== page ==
Another nail went in my coffin today, as “Smells Like Teen Spirit” celebrated the 19th anniversary of its release.
A generation of young adults has been born, graduated high school and presumably started their sophomore year of college since the anthem of my youth hit the “Cassette Singles” section of my local Sam Goody on September 10th, 1991.
Although both the track and the album failed to chart in the early weeks of their respective releases, the time the video for “Teen Spirit” spent in MTV’s “Buzz Bin” heavy rotation block would eventually earn Nevermind the top spot on the Billboard Top 200 Albums list – famously unseating Michael Jackson’s Dangerous LP on January 11, 1992.
The name “Smells Like Teen Spirit” is an allusion to a piece of graffiti Bikini Kill front-woman Kathleen Hanna sprawled across Kurt Cobain’s wall — “Kurt Smells Like Teen Spirit” — which Cobain allegedly took to have a revolutionary meaning, despite the fact that Hanna was just taking a shot at the Nirvana singer/songwriter for using his girlfriend’s deodorant.
The title and the song have since come to embody the generation that came of age in the early 90s… children of the Baby Boomers, who were notoriously angry and rebellious despite the financial prosperity of their parents and the relative peace of the era — considering the Cold War had just ended.
Originally dubbed a brand of “punk,” Nirvana’s raw sound and their thrift store wardrobe threw the doors open for “Grunge” to take hold as both musical and fashion movements, effectively marring the glossy sheen of the 80s — killing off Hair Metal as the choice brand of hard rock and dethroning the King of Pop as ruler of the TV and radio airwaves. Puffy colorful outfits were torn off in favor of flannel shirts and ripped jeans.
In a 1994 interview with Rolling Stone magazine, the Grunge martyr said the following of the reluctant anthem:
I was trying to write the ultimate pop song. I was basically trying to rip off the Pixies. I have to admit it. When I heard the Pixies for the first time, I connected with that band so heavily that I should have been in that band— or at least a Pixies cover band. We used their sense of dynamics, being soft and quiet and then loud and hard.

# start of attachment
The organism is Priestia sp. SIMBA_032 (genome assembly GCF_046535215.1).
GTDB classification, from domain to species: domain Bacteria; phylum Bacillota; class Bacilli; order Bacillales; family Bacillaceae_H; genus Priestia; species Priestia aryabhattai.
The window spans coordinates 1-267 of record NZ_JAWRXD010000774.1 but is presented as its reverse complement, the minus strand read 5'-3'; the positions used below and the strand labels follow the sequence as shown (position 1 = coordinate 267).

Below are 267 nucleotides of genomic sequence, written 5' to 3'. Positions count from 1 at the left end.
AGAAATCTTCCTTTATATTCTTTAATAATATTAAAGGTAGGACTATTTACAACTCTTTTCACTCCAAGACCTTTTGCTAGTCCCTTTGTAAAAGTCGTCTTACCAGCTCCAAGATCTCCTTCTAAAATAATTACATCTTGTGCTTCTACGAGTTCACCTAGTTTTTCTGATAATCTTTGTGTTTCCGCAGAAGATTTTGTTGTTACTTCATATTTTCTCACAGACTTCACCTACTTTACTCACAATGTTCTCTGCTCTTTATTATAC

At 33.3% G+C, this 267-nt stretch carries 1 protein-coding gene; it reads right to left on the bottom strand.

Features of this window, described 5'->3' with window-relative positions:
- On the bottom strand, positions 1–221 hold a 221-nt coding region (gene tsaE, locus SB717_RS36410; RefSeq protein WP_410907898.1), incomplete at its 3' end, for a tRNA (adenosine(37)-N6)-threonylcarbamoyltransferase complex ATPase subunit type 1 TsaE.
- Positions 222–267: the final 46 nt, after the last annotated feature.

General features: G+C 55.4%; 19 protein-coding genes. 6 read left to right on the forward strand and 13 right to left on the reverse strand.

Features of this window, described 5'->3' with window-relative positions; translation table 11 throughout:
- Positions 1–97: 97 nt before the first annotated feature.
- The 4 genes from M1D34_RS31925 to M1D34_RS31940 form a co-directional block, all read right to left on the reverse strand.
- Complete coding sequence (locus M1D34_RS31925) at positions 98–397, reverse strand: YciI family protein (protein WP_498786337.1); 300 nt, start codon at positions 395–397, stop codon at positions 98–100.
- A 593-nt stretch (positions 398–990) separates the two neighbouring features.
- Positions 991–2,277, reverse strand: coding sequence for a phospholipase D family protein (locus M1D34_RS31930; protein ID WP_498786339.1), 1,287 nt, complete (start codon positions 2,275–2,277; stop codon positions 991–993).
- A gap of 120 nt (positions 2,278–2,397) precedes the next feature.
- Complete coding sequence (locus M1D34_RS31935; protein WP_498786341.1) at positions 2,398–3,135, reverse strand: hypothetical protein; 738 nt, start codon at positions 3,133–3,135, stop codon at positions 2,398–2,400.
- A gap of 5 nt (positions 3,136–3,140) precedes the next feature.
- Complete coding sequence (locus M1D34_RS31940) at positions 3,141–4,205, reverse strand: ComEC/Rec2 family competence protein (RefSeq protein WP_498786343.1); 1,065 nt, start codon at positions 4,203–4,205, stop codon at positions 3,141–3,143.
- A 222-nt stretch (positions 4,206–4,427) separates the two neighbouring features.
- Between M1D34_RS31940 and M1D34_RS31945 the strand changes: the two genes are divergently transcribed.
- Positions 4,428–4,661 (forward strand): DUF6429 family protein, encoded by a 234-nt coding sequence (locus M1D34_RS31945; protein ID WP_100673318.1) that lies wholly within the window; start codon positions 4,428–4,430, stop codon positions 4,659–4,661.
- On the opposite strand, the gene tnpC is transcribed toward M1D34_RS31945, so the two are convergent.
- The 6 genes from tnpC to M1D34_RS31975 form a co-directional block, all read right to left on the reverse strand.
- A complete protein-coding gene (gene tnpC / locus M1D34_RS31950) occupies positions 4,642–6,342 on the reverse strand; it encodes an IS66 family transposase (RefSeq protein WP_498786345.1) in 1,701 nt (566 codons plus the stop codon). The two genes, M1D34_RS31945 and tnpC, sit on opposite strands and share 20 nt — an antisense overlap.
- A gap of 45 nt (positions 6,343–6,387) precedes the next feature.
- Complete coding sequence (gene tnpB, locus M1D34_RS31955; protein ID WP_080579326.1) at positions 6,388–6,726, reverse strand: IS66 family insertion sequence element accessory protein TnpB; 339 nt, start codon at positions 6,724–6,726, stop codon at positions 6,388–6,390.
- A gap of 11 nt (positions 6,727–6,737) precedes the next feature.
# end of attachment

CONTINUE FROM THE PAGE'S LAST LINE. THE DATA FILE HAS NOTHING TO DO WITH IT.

The song failed to click, until the band began rehearsing it prior to a 1991 recording session. Ten years later, bassist Krist Novoselic would recall the session while talking with Guitar World: “‘Wait a minute.[‘ he said to the band. ‘]Why don’t we just kind of slow this down a bit?’ So I started playing the verse part. And [drummer] Dave [Grohl started] playing a drum beat.”
The contribution of the other two members of the Nirvana was so significant, that Cobain shared writing credit with them, making it the only song on the album on which he would so. Another contributor was Nevermind‘s producer Butch Vig, who helped arrange the song and made significant edits to the chorus.
Recent polls have placed “Teen Spirit” in the top pop songs of all time, with VHI naming it the “Number One Song of the 90s,” MTV ranking it as the 3rd best pop song and Rolling Stone placing it ninth on its recent list of the 500 Greatest Songs of All Time.
To honor today’s anniversary, Yahoo Music unearthed director Samuel Bayer’s original cut of the music video and offered the following facts about the song that defined a (read: my) generation:
• Nirvana themselves recruited the kids who starred in the video, passing out flyers at an L.A. show the night before the shoot that read, “Nirvana needs YOU to appear in their upcoming music video, Smells Like Teen Spirit. You should be 18 to 25 years old and adapt a high-school persona, i.e., preppy, punk, nerd, jock …”
• Director Samuel Bayer has said he scored the job by calling the record company and saying, “I’m starving and I need a gig.” He’s also admitted that Cobain plucked his reel out of the pile of demos because it was the worst: “I think that Kurt Cobain decided that it was a very punk thing to do to pick the nonconformist to do his video.” The budget for the “Smells Like Teen Spirit” video is estimated to have been between $30,000 and $50,000.
• The band wanted to reference “Over the Edge,” Matt Dillon’s 1979 feature film debut, in which a group of bored kids rebel and demolish a school. Bayer says Nirvana was also inspired by the The Ramones’ “Rock ‘n’ Roll High School,” which was also released in ’79.
• After a full, exhausting day of shooting, during which both the band and the extras became antsy and irritated — “He hated everything I did, and we fought like tooth and nail,” Bayer has said of his clashes with Cobain — the director granted Cobain’s request to let the kids destroy the soundstage. “It’s all real,” Bayer said of the mayhem in the final cut. “The last 30 seconds of that video is those kids destroying the set and I just happened to have a roll of film in the camera.”
• The janitor wringing out his mop and bopping along to “Teen Spirit” also appeared in “Weird Al” Yankovic’s parody video of the song, “Smells Like Nirvana.” His name is Rudy Larosa, and he was actually employed as the janitor at Bayer’s apartment building. “He had an asthma attack from all the smoke on the stage…”
• Cobain wasn’t enthusiastic about playing “Smells Like Teen Spirit” over and over during the shoot, but he had a big hand in the final edit of the video. After Bayer revealed his director’s cut… Cobain stepped in and asked him to remove some extra characters, like the school principal. “Looking back, it wasn’t that good,” Bayer has admitted. Cobain flew down from Seattle to sit down with Bayer and lock in changes. It was ultimately the rocker’s decision to unconventionally stitch together the guitar solo so his hands were on the wrong place on the guitar.